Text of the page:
Last week’s CSBJ View said that Colorado Avenue was formerly called Huerfano. Well, Dave Hughes sent our editor an e-mail pointing out that we weren’t exactly correct.
“… Colorado Springs always tried to take credit for things that happened in Colorado City long before the Springs existed. In fact, Colorado Avenue was laid out on the Fosdick Plat of Colorado City on Nov. 1, 1859 … Colorado Springs when it was founded in 1871 named its joining Street ‘Huerfano’ right to the western city limit of Colorado Springs. Same road, different names. (In fact, Gen. William Jackson Palmer chose Spanish names for many of his east-west streets) Just as ‘downtown’ tried for a century to ignore rough and tumble Colorado City, it would never have named one of its streets after Old Town’s. Only after Colorado City voted dry in 1913, and then, dead broke, in a bitter election of 1917, dissolved itself as a city, Colorado Springs annexed the new ‘westside,’ incorporating the original Colorado City. Then Colorado Springs changed its connecting Huerfano Street name from downtown to Colorado Avenue!”
Now, let’s consider the most thought-provoking part of Dave’s e-mail.
He wrote that “I would like you to think about the really fundamental economics of the information age. I pushed for the economic future of this entire region being fueled by … individuals and very small businesses, many working only from their home-offices and not just big real estate buildings, to export their brainpower, and import dollars …
“The idea that Colorado Springs could grow economically without just growing physically is just too advanced for this city that lives in the business past.”
Hmmmm, “to grow economically without growing physically”?
That’s a concept that has become increasingly attractive to planners, politicians and advocates of sustainable growth. In theory, it makes sense.
Given our outlandish dependence upon imported energy, as well as the havoc wreaked on the world environment by continued conventional development, shouldn’t we take full advantage of today’s technology to lessen our impact upon the natural world? Shouldn’t we, as a city, embrace and support telecommuting, teleconferencing and resource conservation of all kinds?
Shouldn’t we grow vertically, rather than sprawl horizontally?
The arguments for such courses of action are compelling. The arguments against are not — in fact, they may sound parochial and foolish.
But that’s because any status quo can seem stodgy, boring and eminently discardable.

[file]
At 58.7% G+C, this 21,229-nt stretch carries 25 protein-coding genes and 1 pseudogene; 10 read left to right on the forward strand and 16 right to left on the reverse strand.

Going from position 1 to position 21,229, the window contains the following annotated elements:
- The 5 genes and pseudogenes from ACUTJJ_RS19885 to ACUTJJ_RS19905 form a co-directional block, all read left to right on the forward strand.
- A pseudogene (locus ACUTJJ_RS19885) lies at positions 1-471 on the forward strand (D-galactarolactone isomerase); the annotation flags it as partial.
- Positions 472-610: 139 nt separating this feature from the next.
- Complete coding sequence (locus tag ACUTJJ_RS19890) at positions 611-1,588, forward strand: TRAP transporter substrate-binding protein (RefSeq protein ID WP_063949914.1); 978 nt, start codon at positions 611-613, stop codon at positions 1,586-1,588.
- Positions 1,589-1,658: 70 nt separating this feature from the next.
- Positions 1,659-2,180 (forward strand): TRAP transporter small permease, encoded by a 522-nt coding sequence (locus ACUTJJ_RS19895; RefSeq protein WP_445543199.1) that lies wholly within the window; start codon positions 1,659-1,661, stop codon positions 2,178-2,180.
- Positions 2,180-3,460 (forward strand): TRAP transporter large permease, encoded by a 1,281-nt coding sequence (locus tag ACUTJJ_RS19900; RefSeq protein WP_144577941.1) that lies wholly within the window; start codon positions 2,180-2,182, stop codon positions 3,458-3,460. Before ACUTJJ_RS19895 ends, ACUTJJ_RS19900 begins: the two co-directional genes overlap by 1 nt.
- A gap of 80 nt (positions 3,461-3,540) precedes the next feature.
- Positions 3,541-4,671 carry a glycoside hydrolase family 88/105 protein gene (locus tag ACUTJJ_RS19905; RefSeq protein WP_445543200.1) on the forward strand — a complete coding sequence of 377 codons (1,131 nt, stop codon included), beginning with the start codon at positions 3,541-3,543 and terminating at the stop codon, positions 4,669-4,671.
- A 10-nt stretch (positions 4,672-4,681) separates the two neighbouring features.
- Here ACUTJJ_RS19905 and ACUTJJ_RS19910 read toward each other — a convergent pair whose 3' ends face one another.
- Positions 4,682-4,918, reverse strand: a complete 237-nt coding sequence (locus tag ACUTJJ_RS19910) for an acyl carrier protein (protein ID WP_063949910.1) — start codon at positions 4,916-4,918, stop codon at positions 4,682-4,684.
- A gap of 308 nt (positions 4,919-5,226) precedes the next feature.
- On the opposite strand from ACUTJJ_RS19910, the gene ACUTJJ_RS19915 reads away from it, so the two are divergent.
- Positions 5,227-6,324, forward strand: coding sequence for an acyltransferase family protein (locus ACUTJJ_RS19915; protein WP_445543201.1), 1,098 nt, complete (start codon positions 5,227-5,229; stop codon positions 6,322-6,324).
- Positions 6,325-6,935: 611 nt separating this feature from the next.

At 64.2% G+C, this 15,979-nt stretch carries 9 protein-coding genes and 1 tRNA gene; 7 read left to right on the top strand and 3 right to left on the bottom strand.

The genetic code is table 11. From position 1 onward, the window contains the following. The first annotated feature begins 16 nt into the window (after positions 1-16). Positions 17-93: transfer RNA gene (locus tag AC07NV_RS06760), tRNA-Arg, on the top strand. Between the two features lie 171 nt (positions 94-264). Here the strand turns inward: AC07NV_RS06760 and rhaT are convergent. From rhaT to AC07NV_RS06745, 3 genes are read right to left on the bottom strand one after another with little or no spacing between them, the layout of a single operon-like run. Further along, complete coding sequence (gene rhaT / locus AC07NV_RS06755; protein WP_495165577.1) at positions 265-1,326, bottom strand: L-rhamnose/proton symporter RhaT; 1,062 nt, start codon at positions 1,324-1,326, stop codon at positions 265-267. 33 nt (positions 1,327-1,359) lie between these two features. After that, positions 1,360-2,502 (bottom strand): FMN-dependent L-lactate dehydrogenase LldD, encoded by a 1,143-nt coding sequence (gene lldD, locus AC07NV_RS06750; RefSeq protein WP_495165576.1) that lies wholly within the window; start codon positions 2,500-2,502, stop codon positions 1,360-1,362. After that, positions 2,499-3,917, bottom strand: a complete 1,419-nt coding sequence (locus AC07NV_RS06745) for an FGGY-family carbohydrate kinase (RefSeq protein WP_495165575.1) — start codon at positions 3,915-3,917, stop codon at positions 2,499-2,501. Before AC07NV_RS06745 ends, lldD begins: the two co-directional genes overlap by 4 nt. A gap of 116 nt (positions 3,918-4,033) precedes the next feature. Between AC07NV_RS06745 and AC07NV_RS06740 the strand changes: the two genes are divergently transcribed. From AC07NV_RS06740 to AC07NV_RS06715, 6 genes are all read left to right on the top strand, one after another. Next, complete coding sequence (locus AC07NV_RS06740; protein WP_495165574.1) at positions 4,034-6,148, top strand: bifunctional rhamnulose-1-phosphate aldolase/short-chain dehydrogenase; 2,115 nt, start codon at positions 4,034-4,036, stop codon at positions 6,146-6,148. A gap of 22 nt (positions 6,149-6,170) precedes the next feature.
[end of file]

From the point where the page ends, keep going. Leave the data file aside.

Our sprawling suburbs, linked by crowded arterials lined with big-box retailers, scarcely inspire love. Springs residents are quick to express their affection for Pikes Peak, Wood Avenue and Old Colorado City — but have you ever heard anyone say how much they love Academy Boulevard?
And even those of us who live in the midst of suburban sprawl are often slightly apologetic, as in “I had to be in District 20,” or “I wanted to buy in the North End, but I needed a bigger house.”
In fact, the city could get along perfectly well without Wood Avenue, without old Colorado City and even without Pikes Peak. Those places, wonderful as they might be, are superfluous — the icing on the cake. The beating heart of the city is not at the intersection of Pikes Peak Avenue and Tejon Street, as it was half a century ago, but along the vibrant, disorderly and unloved eastern corridors.
Academy and Powers boulevards. The malls, the strip centers, the Wal-Marts. The tens of thousands of homes that radiate from the eastern corridors and the thousands of homes that are built each year.
That’s what powers our economy, provides jobs and creates the city.
You can argue that such an economy is unsustainable, that it’s wasteful and that it will eventually collapse. But such arguments are based on the fallacious belief that the system is inherently inefficient and will crumble under its own weight. In other words, the modern American consumer economy is, like the former Soviet Union, a dinosaur ambling toward extinction.
Maybe so. But remember that dinosaurs were highly efficient, marvelously evolved creatures whose sudden extermination was the result of catastrophic environmental changes.
Like the dinosaurs, our economy is perfectly suited to its time. In an era of unprecedented global prosperity, relative peace and extraordinary opportunity, most of us can afford spacious single-family detached houses, as well as consumer goods that our parents could not have imagined.
It’s conceivable, of course, that all this prosperity will disappear — that it’s a momentary bubble, and that our future will look more like Mumbai than Dubai.
But I don’t think so.
Change happens slowly and incrementally, as millions of folks react to the circumstances of their daily lives. Historically, the marketplace absorbs, adapts and re-creates itself. If mini-cars and high-rise living replace SUVs and suburbia, it will be because of objective changes in the economic environment — not because of governmental fiat or a new city comprehensive plan.
And in such a brave new world, one thing is certain: lots of agile entrepreneurs will anticipate the changes and make money from them — including, I’d guess, most of the dinosaurs who built suburban Colorado Springs.
And a final thought: as Jeffery Epstein has pointed out, our concern with the widening gap between the very rich and the rest of us is misplaced.
In a dynamic, growing economy, the rich get richer faster than the rest of us, thanks to the simple miracle of compound interest and/or successful investing. So if we want to narrow the gap, we just need a good, old-fashioned depression to take care of those richies!!
That’ll teach ’em … of course, we won’t have jobs, but that’s a small price to pay — isn’t it?
And last of all: Merry Christmas!
John Hazlehurst can be reached at John.Hazlehurst@csbj.com or 227-5861.